What is Environmental Racism? Here’s a description from Wikipedia, the free encyclopedia:
Environmental racism refers to intentional or unintentional racial discrimination in the enforcement of environmental rules and regulations, the intentional or unintentional targeting of minority communities for the siting of polluting industries, or the exclusion of minority groups from public and private boards, commissions, and regulatory bodies.
Since the term “environmental racism” was coined, researchers have investigated why minorities are more likely than whites to reside in areas where there is more pollution.
Some social scientists suggest that the historical processes of suburbanization and decentralization are examples of white privilege that have contributed to contemporary patterns of environmental racism.
In the United States, the wealth of a community is not nearly as good a predictor of hazardous waste locations as the ethnic background of the residents, suggesting that the selection of sites for hazardous waste disposal involves racism. These minority communities may be easier targets for environmental racism because they are less likely to organize and protest than their middle or upper class white counterparts. This lack of protest could be due to fear of losing their jobs, thereby jeopardizing their economic survival.
In brief, environmental racism is the idea that black communities, because of their economic or political vulnerabilities, are targeted for the placement of noxious facilities, locally unwanted land uses, and environmental hazards.
The main victims of environmental racism have been poor black areas in the South. The ground breaking book Dumping in Dixie by Dr. Robert D. Bullard was one of the first to provide details on this disturbing phenomenon.
Bullard’s book was written in 1990. Fast forward to 2009, and it doesn’t look like things have changed at all. In December of last year, there was a huge spill of toxic coal ash around Kingston, Tennessee. The clean-up effort – you guessed it – seems to include a lot of dumping in Dixie.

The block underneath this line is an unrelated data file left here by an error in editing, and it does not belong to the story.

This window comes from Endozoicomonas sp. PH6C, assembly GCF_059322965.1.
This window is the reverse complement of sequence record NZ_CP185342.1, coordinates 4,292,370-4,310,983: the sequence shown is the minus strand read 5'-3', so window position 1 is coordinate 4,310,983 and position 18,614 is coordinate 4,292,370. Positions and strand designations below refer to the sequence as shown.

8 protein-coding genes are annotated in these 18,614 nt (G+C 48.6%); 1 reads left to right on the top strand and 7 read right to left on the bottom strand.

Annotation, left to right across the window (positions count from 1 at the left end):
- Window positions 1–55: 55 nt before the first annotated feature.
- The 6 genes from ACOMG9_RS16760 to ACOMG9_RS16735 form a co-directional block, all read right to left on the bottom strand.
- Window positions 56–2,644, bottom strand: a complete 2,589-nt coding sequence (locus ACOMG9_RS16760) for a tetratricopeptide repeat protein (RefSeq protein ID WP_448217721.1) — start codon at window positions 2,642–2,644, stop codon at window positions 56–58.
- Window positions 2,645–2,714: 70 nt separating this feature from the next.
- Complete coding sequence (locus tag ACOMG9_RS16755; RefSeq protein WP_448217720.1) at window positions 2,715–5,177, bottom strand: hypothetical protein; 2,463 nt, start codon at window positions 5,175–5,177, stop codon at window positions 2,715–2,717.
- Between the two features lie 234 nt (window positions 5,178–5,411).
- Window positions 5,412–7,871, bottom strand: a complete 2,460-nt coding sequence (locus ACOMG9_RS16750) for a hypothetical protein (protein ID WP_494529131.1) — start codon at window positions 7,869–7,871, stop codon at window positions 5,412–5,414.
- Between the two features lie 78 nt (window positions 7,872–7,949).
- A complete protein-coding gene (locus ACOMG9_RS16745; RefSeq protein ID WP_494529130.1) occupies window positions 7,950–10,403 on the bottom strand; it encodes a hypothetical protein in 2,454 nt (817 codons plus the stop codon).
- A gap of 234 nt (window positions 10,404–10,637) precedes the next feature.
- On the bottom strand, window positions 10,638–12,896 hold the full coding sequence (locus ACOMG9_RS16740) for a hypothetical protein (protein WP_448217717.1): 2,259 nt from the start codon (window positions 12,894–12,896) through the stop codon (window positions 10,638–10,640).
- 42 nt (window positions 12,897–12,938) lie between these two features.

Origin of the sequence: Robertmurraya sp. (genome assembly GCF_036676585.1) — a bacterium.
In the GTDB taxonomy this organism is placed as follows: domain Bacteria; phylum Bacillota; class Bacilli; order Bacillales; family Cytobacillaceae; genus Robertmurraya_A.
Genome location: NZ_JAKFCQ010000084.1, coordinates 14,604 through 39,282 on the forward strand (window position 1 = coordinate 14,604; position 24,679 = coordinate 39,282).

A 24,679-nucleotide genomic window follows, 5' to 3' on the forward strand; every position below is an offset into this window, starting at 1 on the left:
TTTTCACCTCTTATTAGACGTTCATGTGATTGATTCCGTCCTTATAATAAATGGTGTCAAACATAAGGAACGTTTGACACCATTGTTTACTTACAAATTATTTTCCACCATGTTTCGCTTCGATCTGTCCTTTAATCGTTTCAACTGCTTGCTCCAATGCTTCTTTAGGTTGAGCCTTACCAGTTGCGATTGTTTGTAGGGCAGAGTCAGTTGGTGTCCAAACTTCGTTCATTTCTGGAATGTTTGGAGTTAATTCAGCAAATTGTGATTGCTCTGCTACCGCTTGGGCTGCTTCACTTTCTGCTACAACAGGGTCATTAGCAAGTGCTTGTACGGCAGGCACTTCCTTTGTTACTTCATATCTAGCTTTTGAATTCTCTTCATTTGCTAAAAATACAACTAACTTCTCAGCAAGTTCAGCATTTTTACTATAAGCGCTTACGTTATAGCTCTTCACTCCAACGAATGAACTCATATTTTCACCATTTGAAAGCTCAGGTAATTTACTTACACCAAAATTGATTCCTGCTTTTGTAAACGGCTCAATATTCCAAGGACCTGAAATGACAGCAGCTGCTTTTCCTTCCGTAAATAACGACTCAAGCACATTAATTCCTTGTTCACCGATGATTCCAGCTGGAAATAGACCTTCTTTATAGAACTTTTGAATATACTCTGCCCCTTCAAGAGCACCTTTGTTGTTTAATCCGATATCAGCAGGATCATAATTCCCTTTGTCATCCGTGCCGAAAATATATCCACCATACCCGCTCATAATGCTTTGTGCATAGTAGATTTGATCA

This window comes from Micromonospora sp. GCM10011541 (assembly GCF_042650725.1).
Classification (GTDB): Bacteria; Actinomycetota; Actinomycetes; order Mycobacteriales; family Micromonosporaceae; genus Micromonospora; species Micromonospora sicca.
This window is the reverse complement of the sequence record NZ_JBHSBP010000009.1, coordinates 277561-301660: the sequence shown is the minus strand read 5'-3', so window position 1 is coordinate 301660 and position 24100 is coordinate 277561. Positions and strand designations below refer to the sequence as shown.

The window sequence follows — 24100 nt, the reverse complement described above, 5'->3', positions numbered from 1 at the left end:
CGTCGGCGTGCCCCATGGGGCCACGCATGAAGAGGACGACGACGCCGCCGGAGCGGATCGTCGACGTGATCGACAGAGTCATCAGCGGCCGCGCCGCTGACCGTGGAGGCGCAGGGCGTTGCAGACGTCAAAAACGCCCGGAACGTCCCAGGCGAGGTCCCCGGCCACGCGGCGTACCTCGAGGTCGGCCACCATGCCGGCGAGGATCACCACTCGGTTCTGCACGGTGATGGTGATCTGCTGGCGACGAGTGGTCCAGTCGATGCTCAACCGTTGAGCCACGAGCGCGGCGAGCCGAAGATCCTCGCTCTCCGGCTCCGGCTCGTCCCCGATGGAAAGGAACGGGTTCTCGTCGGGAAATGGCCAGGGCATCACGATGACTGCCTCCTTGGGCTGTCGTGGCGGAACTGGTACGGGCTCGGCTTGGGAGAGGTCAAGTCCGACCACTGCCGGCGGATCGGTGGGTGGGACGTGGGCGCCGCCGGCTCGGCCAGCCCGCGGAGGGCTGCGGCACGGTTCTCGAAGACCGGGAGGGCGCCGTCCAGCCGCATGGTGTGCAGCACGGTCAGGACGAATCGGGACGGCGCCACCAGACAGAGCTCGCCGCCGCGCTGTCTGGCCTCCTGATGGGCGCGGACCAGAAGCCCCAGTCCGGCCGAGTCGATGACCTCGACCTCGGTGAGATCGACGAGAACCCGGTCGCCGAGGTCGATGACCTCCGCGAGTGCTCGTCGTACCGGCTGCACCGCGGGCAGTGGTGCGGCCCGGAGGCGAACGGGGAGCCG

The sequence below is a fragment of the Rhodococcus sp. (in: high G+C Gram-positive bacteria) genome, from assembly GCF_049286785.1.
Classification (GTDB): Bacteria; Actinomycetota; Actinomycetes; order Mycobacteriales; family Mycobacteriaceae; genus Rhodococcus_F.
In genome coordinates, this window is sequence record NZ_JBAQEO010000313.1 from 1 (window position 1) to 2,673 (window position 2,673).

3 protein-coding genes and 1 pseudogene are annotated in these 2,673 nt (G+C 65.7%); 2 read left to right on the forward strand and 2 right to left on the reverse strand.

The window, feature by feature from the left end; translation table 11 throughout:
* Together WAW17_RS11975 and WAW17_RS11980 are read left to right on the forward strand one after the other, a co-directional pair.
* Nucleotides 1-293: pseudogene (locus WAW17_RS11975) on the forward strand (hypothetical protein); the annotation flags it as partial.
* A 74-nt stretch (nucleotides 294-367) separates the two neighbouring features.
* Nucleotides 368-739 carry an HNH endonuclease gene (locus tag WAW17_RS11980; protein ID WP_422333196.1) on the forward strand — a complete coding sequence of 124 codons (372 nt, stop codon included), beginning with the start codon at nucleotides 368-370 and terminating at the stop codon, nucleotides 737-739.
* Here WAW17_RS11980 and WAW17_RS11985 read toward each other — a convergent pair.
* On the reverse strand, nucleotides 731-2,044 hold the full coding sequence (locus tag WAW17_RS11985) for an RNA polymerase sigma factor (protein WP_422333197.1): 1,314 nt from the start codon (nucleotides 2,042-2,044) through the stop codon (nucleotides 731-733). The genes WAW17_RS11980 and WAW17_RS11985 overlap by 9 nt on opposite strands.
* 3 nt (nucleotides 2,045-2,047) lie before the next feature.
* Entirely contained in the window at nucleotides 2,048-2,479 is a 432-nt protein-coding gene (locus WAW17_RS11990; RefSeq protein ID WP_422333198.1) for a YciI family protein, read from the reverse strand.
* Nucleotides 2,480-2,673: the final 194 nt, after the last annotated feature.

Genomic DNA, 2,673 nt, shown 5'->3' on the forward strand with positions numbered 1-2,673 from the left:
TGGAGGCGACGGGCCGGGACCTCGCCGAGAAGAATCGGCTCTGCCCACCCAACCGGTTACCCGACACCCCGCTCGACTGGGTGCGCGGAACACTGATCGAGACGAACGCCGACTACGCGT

The toxic spill in Tennessee, which has been called “one of the worst environmental disasters in recent memory,” was the result of an accident at a coal power plant. As described by CNN:
The sludge is a byproduct of the ash from coal combustion. A retention site at the Tennessee Valley Authority’s power plant in Kingston, about 40 miles west of Knoxville, contained the waste until a wall breached last Monday, sending the sludge downhill to damage 15 homes and cover at least 300 acres.
All the residents were evacuated, and three homes were deemed uninhabitable, according to the TVA.
The TVA’s initial estimate for the spill tripled from 1.8 million cubic yards, or more than 360 million gallons of sludge, to 5.4 million cubic yards, or more than 1 billion gallons.
The waste sludge from the spill has to go somewhere. Some of it was slated to go to Pennsylvania, but the state’s Department of Environmental Protection (DEP) rejected it. As stated by DEP Secretary John Hanger:
This ash material was accidentally released from a disposal impoundment and mixed with unknown materials in the river water and bottom sediment. DEP only certifies coal ash for mine reclamation in Pennsylvania that is not contaminated with other materials and can meet our stringent chemical requirements.
But while the toxic ash won’t be going north to Pennsylvania, it does seem like it will be headed south to Alabama and Georgia. Facing South, in their article Dumping in Dixie: TVA sends toxic coal ash to poor black communities in Georgia and Alabama, describes the communities that will be receiving this toxic trash:
Located in western Georgia’s Piedmont, Taylor County is an agricultural area where almost 41% of the population is African-American and more than 24% of residents live in poverty, according to census data. By comparison, the state is 30% black with 14.3% of its residents in poverty. In recent years, Taylor County gained notoriety as one of the last communities in the South to still hold racially segregated high-school proms.
Part of the historic “Black Belt,” Alabama’s Perry County is 69% African-American with more than 32% of its residents living in poverty, making it one of the poorest counties in the state, which is 26.5% black with 16.6% of its residents in poverty. In 1965, the killing of a black man by a white state trooper in Perry County sparked the Selma to Montgomery marches; last year the county landed in a more flattering spotlight when it voted to establish Barack Obama Day, a legal holiday to be held every second Monday of November.
I want to give a hat tip to Facing South and its publisher, the Institute for Southern Studies, for its work in publicizing this injustice.